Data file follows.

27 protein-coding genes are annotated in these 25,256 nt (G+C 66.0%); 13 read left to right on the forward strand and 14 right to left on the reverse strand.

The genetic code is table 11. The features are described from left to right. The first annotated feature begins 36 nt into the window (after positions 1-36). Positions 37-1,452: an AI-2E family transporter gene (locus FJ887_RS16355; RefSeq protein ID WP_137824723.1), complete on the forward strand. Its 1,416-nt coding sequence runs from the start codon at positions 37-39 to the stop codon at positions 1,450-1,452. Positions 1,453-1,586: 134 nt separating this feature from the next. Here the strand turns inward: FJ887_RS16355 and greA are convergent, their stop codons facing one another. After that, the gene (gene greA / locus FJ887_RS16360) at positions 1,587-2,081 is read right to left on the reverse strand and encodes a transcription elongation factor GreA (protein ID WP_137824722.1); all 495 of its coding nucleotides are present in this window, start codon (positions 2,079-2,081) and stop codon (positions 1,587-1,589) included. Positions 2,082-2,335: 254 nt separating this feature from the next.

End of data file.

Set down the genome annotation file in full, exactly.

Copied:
27 protein-coding genes are annotated in these 25,256 nt (G+C 66.0%); 13 read left to right on the forward strand and 14 right to left on the reverse strand.

The genetic code is table 11. The features are described from left to right. The first annotated feature begins 36 nt into the window (after positions 1-36). Positions 37-1,452: an AI-2E family transporter gene (locus FJ887_RS16355; RefSeq protein ID WP_137824723.1), complete on the forward strand. Its 1,416-nt coding sequence runs from the start codon at positions 37-39 to the stop codon at positions 1,450-1,452. Positions 1,453-1,586: 134 nt separating this feature from the next. Here the strand turns inward: FJ887_RS16355 and greA are convergent, their stop codons facing one another. After that, the gene (gene greA / locus FJ887_RS16360) at positions 1,587-2,081 is read right to left on the reverse strand and encodes a transcription elongation factor GreA (protein ID WP_137824722.1); all 495 of its coding nucleotides are present in this window, start codon (positions 2,079-2,081) and stop codon (positions 1,587-1,589) included. Positions 2,082-2,335: 254 nt separating this feature from the next.